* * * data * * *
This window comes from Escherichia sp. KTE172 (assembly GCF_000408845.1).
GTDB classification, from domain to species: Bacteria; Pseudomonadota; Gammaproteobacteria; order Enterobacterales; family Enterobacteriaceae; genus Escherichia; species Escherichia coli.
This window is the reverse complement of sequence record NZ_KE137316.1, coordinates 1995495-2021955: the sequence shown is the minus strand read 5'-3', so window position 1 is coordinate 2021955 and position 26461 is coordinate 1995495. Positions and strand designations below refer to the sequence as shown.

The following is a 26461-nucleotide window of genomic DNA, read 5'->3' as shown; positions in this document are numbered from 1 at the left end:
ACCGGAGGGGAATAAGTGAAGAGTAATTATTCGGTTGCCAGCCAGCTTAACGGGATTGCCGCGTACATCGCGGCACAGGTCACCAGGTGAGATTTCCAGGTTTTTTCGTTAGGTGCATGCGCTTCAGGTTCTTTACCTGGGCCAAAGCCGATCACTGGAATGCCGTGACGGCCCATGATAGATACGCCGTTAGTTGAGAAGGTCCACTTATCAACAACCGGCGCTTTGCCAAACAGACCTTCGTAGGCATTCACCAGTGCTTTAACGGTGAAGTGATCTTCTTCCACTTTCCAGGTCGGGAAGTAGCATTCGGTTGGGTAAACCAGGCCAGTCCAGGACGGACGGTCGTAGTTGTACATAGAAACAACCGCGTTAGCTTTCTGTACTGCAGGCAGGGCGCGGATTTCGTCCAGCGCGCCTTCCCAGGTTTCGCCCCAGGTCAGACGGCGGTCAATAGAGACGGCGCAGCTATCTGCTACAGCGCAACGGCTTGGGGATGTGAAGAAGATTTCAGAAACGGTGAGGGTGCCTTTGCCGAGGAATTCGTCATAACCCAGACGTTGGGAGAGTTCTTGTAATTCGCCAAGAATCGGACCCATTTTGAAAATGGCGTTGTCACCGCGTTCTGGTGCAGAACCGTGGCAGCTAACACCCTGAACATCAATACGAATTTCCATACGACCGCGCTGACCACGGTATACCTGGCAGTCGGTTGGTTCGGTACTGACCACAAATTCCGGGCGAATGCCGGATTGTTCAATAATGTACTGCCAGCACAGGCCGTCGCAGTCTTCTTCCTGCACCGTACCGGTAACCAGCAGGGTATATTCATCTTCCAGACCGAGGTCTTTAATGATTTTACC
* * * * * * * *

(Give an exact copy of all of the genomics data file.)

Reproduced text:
This window comes from Escherichia sp. KTE172 (assembly GCF_000408845.1).
GTDB classification, from domain to species: Bacteria; Pseudomonadota; Gammaproteobacteria; order Enterobacterales; family Enterobacteriaceae; genus Escherichia; species Escherichia coli.
This window is the reverse complement of sequence record NZ_KE137316.1, coordinates 1995495-2021955: the sequence shown is the minus strand read 5'-3', so window position 1 is coordinate 2021955 and position 26461 is coordinate 1995495. Positions and strand designations below refer to the sequence as shown.

The following is a 26461-nucleotide window of genomic DNA, read 5'->3' as shown; positions in this document are numbered from 1 at the left end:
ACCGGAGGGGAATAAGTGAAGAGTAATTATTCGGTTGCCAGCCAGCTTAACGGGATTGCCGCGTACATCGCGGCACAGGTCACCAGGTGAGATTTCCAGGTTTTTTCGTTAGGTGCATGCGCTTCAGGTTCTTTACCTGGGCCAAAGCCGATCACTGGAATGCCGTGACGGCCCATGATAGATACGCCGTTAGTTGAGAAGGTCCACTTATCAACAACCGGCGCTTTGCCAAACAGACCTTCGTAGGCATTCACCAGTGCTTTAACGGTGAAGTGATCTTCTTCCACTTTCCAGGTCGGGAAGTAGCATTCGGTTGGGTAAACCAGGCCAGTCCAGGACGGACGGTCGTAGTTGTACATAGAAACAACCGCGTTAGCTTTCTGTACTGCAGGCAGGGCGCGGATTTCGTCCAGCGCGCCTTCCCAGGTTTCGCCCCAGGTCAGACGGCGGTCAATAGAGACGGCGCAGCTATCTGCTACAGCGCAACGGCTTGGGGATGTGAAGAAGATTTCAGAAACGGTGAGGGTGCCTTTGCCGAGGAATTCGTCATAACCCAGACGTTGGGAGAGTTCTTGTAATTCGCCAAGAATCGGACCCATTTTGAAAATGGCGTTGTCACCGCGTTCTGGTGCAGAACCGTGGCAGCTAACACCCTGAACATCAATACGAATTTCCATACGACCGCGCTGACCACGGTATACCTGGCAGTCGGTTGGTTCGGTACTGACCACAAATTCCGGGCGAATGCCGGATTGTTCAATAATGTACTGCCAGCACAGGCCGTCGCAGTCTTCTTCCTGCACCGTACCGGTAACCAGCAGGGTATATTCATCTTCCAGACCGAGGTCTTTAATGATTTTACC